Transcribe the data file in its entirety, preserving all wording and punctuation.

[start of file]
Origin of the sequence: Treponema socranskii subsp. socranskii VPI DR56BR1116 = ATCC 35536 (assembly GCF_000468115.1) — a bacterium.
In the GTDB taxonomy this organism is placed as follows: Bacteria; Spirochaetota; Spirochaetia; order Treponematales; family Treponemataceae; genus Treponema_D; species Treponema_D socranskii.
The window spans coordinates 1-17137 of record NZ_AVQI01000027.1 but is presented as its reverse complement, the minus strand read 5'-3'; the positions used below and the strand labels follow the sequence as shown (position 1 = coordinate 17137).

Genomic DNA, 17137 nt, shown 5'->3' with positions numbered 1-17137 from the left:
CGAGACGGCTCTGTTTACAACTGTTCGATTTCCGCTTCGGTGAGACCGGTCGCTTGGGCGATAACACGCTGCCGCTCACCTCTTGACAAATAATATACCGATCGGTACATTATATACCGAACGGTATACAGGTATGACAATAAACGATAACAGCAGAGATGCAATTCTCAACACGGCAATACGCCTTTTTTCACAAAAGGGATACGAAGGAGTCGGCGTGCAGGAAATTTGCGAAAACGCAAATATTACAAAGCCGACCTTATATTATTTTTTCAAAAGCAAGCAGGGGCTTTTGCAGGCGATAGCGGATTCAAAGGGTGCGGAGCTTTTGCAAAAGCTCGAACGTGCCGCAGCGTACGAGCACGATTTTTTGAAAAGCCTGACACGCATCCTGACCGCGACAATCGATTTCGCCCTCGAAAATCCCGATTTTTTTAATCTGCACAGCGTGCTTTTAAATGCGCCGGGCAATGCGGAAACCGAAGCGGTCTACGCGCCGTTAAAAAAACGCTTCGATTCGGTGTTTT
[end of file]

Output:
Origin of the sequence: Treponema socranskii subsp. socranskii VPI DR56BR1116 = ATCC 35536 (assembly GCF_000468115.1) — a bacterium.
In the GTDB taxonomy this organism is placed as follows: Bacteria; Spirochaetota; Spirochaetia; order Treponematales; family Treponemataceae; genus Treponema_D; species Treponema_D socranskii.
The window spans coordinates 1-17137 of record NZ_AVQI01000027.1 but is presented as its reverse complement, the minus strand read 5'-3'; the positions used below and the strand labels follow the sequence as shown (position 1 = coordinate 17137).

Genomic DNA, 17137 nt, shown 5'->3' with positions numbered 1-17137 from the left:
CGAGACGGCTCTGTTTACAACTGTTCGATTTCCGCTTCGGTGAGACCGGTCGCTTGGGCGATAACACGCTGCCGCTCACCTCTTGACAAATAATATACCGATCGGTACATTATATACCGAACGGTATACAGGTATGACAATAAACGATAACAGCAGAGATGCAATTCTCAACACGGCAATACGCCTTTTTTCACAAAAGGGATACGAAGGAGTCGGCGTGCAGGAAATTTGCGAAAACGCAAATATTACAAAGCCGACCTTATATTATTTTTTCAAAAGCAAGCAGGGGCTTTTGCAGGCGATAGCGGATTCAAAGGGTGCGGAGCTTTTGCAAAAGCTCGAACGTGCCGCAGCGTACGAGCACGATTTTTTGAAAAGCCTGACACGCATCCTGACCGCGACAATCGATTTCGCCCTCGAAAATCCCGATTTTTTTAATCTGCACAGCGTGCTTTTAAATGCGCCGGGCAATGCGGAAACCGAAGCGGTCTACGCGCCGTTAAAAAAACGCTTCGATTCGGTGTTTT